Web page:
Grandmas and Rappers

Note: This morning, we worshiped at the Basilica of the Annunciation in Nazareth. “Can you guess where we are?” Our guide Tamer asked us, pointing at the official map of Lod. “It’s the blank spot in the corner. According to the government, we don’t even exist.” We stood in the empty parking lot near the Mahatta area of Lod (called Lid in Arabic), a mixed city where Israeli Jews and Palestinians with Israeli citizenship live. But it is clearly a segregated city. Mahatta, home to 9000 Palestinians, doesn’t exist. It isn’t on the map. It is squeezed on all sides by the railroad, the highway, and Jewish-only neighborhoods. We literally cross the tracks – eight commuter rail lines that bisect the area’s only entrance – and enter Mahatta. In the five minutes that we stand there, trains shoot by, closing the road for four of those minutes.

This is our second day among the so-called “Arab Israelis.” In meetings with Ittijah (Union of the Arab Community Based Organisations) and Ma’an (Workers Advice Center), we learn profound statistics. 10% of Arab Israelis live in unrecognized villages, towns which don’t appear on official maps and thus receive no services – electricity, water, sewage, education. 25% are internally displaced, having fled their homes in 1948 but ended up within the borders of Israel, and yet not allowed to recoup their properties. “We are a community at risk,” Ittijah’s Director Ameer Makhoul tells us. These words don’t fully sink in until we cross over into Mahatta the next day.

On the other side of the railroad is pure squalor. Thirty percent of the Palestinian population in Lid isn’t connected to the sewage system – in Mahatta, it seems to be higher. Tamer Nafar is a local hero, as we see from the crowds of kids who follow us and shout his name. He is a hip-hop artist, quoting socially conscious rappers like Tupac and Chuck D to underscore that this is life in the Palestinian ghettoes of Israel. He looks the part, in baggy jeans, wool cap, and oversized hooded sweatshirt. His raps are punctuated with Arabic cultural references – musicians like ‘Abd al-Halim and Egyptian films are his poetic landscape. He has also become an activist, working with organizations like Shatil and Coalition of Women for Peace.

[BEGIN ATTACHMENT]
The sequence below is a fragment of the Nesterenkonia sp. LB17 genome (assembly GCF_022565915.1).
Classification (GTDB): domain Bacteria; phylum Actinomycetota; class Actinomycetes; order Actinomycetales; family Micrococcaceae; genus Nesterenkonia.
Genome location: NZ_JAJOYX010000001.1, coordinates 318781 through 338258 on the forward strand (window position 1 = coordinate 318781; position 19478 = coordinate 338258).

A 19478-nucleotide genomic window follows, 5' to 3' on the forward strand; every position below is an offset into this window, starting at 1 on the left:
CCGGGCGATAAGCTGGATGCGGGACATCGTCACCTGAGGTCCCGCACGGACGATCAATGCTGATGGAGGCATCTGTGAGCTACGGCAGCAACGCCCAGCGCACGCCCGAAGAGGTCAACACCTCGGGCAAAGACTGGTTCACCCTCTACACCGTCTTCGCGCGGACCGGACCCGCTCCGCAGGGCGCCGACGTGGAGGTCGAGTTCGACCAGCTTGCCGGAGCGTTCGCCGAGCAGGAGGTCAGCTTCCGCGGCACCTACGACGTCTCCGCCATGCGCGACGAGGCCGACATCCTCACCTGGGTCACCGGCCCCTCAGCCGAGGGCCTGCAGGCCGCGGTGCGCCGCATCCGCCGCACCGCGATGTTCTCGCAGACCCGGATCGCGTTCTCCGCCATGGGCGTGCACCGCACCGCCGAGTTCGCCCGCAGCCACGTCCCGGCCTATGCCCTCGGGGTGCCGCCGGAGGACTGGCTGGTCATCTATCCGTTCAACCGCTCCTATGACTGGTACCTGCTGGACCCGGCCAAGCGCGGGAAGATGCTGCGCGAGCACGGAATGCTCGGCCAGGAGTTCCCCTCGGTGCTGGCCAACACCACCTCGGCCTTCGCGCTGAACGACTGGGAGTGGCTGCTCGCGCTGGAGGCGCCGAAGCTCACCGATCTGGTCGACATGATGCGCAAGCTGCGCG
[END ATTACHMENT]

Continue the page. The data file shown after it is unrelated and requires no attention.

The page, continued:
The whole scene is one of ironic contrasts. The trains carry middle and upper class suburbanites past. Nearby Ben Gurion airport, built on land belonging to the Palestinian residents of Lid, is “the face of Israel,” Tamer tells us. “Not this place.” New high-rises for Russian Jewish immigrants can be seen over the piles of Mahatta’s uncollected garbage. As for the mounting unsolved crimes in Mahatta, Tamer references Israel’s concern about the Palestinian birth rate in Israel. “For them, it’s not a problem if I die. But if I’m born, that’s a problem.”

One final contrast for the day was our journey from the poverty of Lid to the suburbs of Tel Aviv. Our dinner hosts were Israeli grandmothers Dorothy Naor and Ruth Hiller of New Profile. Now in its seventh year, the group works to address the pervasive militarism in Israeli society. They offer us several examples. One Israeli mother, at the funeral of her soldier son, said, “Today, I have become an Israeli.” When a baby boy is born, his parents are complimented: “The next Chief of Staff,” their friends tell them. “So even if the Occupation ends,” Ruth tells us, “the militarism is still there.”

From the last two days, it is clear that the violence of Israel/Palestine goes far beyond the violence of Occupation and Terrorism. It is a systemic, dehumanizing violence. There is much reason for despair. But between the rappers and the grandmothers, there might just be hope.